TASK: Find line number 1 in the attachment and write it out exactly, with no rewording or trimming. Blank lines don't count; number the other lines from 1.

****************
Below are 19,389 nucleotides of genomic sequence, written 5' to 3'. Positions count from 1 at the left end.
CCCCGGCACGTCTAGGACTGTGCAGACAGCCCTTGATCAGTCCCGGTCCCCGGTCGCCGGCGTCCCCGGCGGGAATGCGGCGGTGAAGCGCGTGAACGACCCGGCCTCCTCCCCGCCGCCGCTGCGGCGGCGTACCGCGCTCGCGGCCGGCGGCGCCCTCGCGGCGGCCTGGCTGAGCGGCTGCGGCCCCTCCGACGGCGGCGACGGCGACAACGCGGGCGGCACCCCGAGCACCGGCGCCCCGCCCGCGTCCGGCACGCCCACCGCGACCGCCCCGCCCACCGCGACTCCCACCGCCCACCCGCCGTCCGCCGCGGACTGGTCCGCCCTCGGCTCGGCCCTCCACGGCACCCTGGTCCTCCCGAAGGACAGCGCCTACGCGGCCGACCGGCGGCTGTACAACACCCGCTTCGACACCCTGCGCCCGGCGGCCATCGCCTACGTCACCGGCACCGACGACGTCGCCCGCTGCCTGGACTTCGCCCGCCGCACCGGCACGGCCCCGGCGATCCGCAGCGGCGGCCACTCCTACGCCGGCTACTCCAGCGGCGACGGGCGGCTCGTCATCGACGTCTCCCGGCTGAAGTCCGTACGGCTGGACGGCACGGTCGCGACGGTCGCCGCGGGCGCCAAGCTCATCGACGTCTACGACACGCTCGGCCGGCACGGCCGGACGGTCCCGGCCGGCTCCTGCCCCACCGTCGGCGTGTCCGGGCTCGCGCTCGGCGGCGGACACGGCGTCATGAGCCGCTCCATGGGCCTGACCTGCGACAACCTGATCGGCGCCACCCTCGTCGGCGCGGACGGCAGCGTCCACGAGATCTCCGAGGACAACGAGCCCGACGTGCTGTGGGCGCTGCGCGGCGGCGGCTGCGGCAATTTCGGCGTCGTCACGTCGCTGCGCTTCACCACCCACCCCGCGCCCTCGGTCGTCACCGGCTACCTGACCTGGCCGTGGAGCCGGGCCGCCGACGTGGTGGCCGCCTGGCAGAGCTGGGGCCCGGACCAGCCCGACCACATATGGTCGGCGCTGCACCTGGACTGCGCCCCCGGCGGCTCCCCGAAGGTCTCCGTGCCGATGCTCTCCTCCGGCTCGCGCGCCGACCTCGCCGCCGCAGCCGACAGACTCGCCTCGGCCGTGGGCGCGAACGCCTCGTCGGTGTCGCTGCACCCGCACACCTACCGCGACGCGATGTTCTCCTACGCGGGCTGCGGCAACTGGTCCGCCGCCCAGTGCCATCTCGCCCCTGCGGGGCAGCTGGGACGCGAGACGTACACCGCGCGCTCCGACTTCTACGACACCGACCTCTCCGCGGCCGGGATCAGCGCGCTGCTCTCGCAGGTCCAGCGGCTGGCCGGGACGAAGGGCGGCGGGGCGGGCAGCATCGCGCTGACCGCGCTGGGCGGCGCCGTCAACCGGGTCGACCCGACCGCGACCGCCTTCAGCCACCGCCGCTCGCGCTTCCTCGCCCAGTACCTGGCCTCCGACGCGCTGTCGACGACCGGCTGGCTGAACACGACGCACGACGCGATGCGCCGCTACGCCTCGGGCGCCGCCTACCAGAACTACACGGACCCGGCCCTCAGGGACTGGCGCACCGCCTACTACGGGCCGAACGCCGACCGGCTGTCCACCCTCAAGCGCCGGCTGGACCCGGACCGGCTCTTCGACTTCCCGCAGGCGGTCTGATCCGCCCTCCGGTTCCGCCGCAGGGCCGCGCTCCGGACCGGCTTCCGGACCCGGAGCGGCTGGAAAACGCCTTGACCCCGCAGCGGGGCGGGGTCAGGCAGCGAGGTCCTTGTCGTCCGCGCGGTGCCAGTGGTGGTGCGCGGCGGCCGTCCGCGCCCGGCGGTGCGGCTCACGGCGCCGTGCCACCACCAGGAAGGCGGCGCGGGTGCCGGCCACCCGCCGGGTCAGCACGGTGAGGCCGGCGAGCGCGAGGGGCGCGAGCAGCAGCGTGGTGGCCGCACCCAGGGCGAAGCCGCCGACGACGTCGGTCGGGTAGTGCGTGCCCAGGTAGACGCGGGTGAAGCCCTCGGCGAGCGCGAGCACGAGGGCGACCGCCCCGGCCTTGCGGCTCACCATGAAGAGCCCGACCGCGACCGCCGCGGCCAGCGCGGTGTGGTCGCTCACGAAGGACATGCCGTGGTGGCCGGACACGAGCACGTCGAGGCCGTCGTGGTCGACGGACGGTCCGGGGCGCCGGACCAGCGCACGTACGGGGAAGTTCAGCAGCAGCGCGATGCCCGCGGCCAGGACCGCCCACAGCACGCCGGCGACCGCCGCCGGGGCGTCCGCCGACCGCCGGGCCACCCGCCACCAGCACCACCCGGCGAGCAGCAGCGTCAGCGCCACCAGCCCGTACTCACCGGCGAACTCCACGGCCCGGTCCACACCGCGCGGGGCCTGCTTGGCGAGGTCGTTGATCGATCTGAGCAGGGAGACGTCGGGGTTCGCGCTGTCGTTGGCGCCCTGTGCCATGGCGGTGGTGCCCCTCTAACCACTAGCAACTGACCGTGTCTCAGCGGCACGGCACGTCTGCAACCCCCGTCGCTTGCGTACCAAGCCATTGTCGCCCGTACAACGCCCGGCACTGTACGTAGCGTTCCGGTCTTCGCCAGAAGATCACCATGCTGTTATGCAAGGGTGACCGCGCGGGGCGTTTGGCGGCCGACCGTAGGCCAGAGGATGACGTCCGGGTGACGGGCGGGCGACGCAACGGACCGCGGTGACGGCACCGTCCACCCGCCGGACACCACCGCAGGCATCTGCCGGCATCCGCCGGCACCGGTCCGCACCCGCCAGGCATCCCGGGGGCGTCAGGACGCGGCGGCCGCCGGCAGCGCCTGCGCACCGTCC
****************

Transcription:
Below are 19,389 nucleotides of genomic sequence, written 5' to 3'. Positions count from 1 at the left end.